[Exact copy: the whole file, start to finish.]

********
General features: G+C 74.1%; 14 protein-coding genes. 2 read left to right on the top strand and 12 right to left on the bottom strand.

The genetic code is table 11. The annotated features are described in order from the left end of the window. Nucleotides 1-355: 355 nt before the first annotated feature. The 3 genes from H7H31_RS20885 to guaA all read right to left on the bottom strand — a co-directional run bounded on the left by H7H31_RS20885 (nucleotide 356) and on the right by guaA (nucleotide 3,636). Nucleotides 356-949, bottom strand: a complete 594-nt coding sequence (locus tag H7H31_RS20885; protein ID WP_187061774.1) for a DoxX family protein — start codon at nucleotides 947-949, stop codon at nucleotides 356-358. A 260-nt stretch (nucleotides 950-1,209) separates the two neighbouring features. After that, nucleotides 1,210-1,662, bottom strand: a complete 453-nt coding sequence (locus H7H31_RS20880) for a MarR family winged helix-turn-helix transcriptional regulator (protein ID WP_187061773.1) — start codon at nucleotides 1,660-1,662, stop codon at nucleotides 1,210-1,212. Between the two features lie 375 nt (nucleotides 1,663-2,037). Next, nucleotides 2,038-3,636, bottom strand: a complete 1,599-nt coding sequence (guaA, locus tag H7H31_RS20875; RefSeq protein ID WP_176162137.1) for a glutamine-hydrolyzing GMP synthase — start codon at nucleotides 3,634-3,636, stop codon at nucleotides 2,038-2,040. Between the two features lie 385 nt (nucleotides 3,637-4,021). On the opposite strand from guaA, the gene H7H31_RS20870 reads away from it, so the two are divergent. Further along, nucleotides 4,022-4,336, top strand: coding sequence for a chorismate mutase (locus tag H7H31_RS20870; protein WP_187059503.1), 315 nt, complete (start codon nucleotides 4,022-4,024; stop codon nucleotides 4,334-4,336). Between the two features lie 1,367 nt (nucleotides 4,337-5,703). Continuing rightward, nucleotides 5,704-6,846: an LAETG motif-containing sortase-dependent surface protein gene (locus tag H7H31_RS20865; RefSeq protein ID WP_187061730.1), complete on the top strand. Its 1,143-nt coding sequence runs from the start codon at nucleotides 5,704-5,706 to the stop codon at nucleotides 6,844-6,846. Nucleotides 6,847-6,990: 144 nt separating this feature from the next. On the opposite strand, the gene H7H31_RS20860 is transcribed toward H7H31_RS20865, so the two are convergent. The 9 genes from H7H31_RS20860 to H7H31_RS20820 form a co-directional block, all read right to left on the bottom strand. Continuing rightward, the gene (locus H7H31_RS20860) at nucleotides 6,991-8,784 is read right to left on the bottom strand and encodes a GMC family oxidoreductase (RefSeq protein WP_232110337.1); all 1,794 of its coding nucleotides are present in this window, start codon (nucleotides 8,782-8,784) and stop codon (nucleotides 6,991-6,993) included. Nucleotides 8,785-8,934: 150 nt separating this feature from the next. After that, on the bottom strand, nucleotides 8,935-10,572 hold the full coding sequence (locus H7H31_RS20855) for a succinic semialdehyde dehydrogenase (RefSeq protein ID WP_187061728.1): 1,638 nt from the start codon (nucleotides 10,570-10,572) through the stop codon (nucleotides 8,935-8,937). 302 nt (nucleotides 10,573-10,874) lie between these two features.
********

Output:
General features: G+C 74.1%; 14 protein-coding genes. 2 read left to right on the top strand and 12 right to left on the bottom strand.

The genetic code is table 11. The annotated features are described in order from the left end of the window. Nucleotides 1-355: 355 nt before the first annotated feature. The 3 genes from H7H31_RS20885 to guaA all read right to left on the bottom strand — a co-directional run bounded on the left by H7H31_RS20885 (nucleotide 356) and on the right by guaA (nucleotide 3,636). Nucleotides 356-949, bottom strand: a complete 594-nt coding sequence (locus tag H7H31_RS20885; protein ID WP_187061774.1) for a DoxX family protein — start codon at nucleotides 947-949, stop codon at nucleotides 356-358. A 260-nt stretch (nucleotides 950-1,209) separates the two neighbouring features. After that, nucleotides 1,210-1,662, bottom strand: a complete 453-nt coding sequence (locus H7H31_RS20880) for a MarR family winged helix-turn-helix transcriptional regulator (protein ID WP_187061773.1) — start codon at nucleotides 1,660-1,662, stop codon at nucleotides 1,210-1,212. Between the two features lie 375 nt (nucleotides 1,663-2,037). Next, nucleotides 2,038-3,636, bottom strand: a complete 1,599-nt coding sequence (guaA, locus tag H7H31_RS20875; RefSeq protein ID WP_176162137.1) for a glutamine-hydrolyzing GMP synthase — start codon at nucleotides 3,634-3,636, stop codon at nucleotides 2,038-2,040. Between the two features lie 385 nt (nucleotides 3,637-4,021). On the opposite strand from guaA, the gene H7H31_RS20870 reads away from it, so the two are divergent. Further along, nucleotides 4,022-4,336, top strand: coding sequence for a chorismate mutase (locus tag H7H31_RS20870; protein WP_187059503.1), 315 nt, complete (start codon nucleotides 4,022-4,024; stop codon nucleotides 4,334-4,336). Between the two features lie 1,367 nt (nucleotides 4,337-5,703). Continuing rightward, nucleotides 5,704-6,846: an LAETG motif-containing sortase-dependent surface protein gene (locus tag H7H31_RS20865; RefSeq protein ID WP_187061730.1), complete on the top strand. Its 1,143-nt coding sequence runs from the start codon at nucleotides 5,704-5,706 to the stop codon at nucleotides 6,844-6,846. Nucleotides 6,847-6,990: 144 nt separating this feature from the next. On the opposite strand, the gene H7H31_RS20860 is transcribed toward H7H31_RS20865, so the two are convergent. The 9 genes from H7H31_RS20860 to H7H31_RS20820 form a co-directional block, all read right to left on the bottom strand. Continuing rightward, the gene (locus H7H31_RS20860) at nucleotides 6,991-8,784 is read right to left on the bottom strand and encodes a GMC family oxidoreductase (RefSeq protein WP_232110337.1); all 1,794 of its coding nucleotides are present in this window, start codon (nucleotides 8,782-8,784) and stop codon (nucleotides 6,991-6,993) included. Nucleotides 8,785-8,934: 150 nt separating this feature from the next. After that, on the bottom strand, nucleotides 8,935-10,572 hold the full coding sequence (locus H7H31_RS20855) for a succinic semialdehyde dehydrogenase (RefSeq protein ID WP_187061728.1): 1,638 nt from the start codon (nucleotides 10,570-10,572) through the stop codon (nucleotides 8,935-8,937). 302 nt (nucleotides 10,573-10,874) lie between these two features.